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Of or relating to a grouping of mostly unrelated languages and language isolates, including Chukchi and Yukaghir, spoken primarily in Siberia.
The Paleosiberian languages.
American Heritage® Dictionary of the English Language, Fifth Edition. Copyright © 2016 by Houghton Mifflin Harcourt Publishing Company. Published by Houghton Mifflin Harcourt Publishing Company. All rights reserved.


(ˌpeɪ li oʊ saɪˈbɪər i ən; esp. Brit. ˌpæl i-)

1. a group of languages and language families of Siberia that have no close affiliation with each other or with Indo-European, Altaic, Uralic, or Eskimo-Aleut languages.
2. a speaker of a Paleosiberian language.
3. of or pertaining to Paleosiberian or its speakers.
Random House Kernerman Webster's College Dictionary, © 2010 K Dictionaries Ltd. Copyright 2005, 1997, 1991 by Random House, Inc. All rights reserved.
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References in periodicals archive ?
A concomitant reference to to the number of the objects in the verbal forms (in Mordvin, Ob-Ugric and Northern Samoyedic) as well as to a person of the object (in Mordvin and partly in Hungarian) occurs first of all in Northern-Siberian languages, in a number of Paleosiberian languages, among them (see Pusztay 1995 : 91-93).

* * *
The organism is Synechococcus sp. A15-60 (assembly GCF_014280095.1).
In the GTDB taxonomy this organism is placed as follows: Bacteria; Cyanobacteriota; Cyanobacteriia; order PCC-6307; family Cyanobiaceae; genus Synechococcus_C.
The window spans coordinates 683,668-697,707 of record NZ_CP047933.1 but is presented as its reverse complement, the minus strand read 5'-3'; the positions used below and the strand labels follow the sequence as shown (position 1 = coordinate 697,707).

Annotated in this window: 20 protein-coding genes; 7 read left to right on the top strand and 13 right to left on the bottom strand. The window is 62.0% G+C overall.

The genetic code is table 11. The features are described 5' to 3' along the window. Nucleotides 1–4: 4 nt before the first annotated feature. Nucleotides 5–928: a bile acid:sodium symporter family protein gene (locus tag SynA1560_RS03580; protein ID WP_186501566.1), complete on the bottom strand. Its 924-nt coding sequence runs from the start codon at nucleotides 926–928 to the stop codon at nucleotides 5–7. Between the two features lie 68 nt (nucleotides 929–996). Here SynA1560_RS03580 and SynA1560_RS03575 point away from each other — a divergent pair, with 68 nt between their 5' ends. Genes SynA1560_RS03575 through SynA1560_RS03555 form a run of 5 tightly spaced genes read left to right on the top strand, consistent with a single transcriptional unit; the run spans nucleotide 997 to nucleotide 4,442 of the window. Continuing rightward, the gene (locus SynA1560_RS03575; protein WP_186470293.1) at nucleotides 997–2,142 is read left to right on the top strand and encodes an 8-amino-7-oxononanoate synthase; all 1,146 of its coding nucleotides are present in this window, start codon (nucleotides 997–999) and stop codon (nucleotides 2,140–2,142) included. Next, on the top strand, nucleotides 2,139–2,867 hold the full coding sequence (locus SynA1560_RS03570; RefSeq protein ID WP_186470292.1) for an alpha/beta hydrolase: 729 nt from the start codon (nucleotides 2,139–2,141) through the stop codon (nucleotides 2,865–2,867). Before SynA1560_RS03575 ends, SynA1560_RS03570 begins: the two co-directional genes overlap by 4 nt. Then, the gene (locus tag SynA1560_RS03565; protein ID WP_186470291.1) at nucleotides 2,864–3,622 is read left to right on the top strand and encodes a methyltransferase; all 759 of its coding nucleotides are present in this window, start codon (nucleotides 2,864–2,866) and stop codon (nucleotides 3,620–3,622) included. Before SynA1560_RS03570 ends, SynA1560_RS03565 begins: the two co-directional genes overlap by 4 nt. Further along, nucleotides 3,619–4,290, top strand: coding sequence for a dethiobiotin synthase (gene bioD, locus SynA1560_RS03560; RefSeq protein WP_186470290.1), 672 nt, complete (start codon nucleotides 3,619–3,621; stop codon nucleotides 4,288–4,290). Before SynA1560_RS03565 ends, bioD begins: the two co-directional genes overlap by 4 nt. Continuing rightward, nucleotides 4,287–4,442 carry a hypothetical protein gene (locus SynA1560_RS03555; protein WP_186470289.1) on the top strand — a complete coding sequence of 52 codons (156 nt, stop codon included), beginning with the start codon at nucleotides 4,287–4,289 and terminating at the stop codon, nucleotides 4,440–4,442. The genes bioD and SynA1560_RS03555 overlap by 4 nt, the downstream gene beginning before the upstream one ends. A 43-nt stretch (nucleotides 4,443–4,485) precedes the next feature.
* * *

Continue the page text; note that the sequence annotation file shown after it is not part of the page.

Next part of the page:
Undoubtedly, it is an extensive areal phenomenon, as a general rule, represented in Uralic languages the stronger the more eastern, closer ones to Paleosiberian languages we have in mind (reference to the person of an object in verbal forms occurs also in Basque, some Caucasian languages and Amerindian languages--see Tauli 1966 : 169).
Namely, its possible equivalents in a number of Altaic and Paleosiberian languages are also front-vocal (see [TEXT NOT REPRODUCIBLE IN ASCII] 1971 : 17, 264-265; Collinder 1977 : 73; Poppe 1977 : 222; Bomhard, Kerns 1994 : 580-581; Greenberg 2000 : 214-217; Marcantonio 2002 : 239; Klesment, Kunnap, Soosaar, Taagepera 2003 : 378).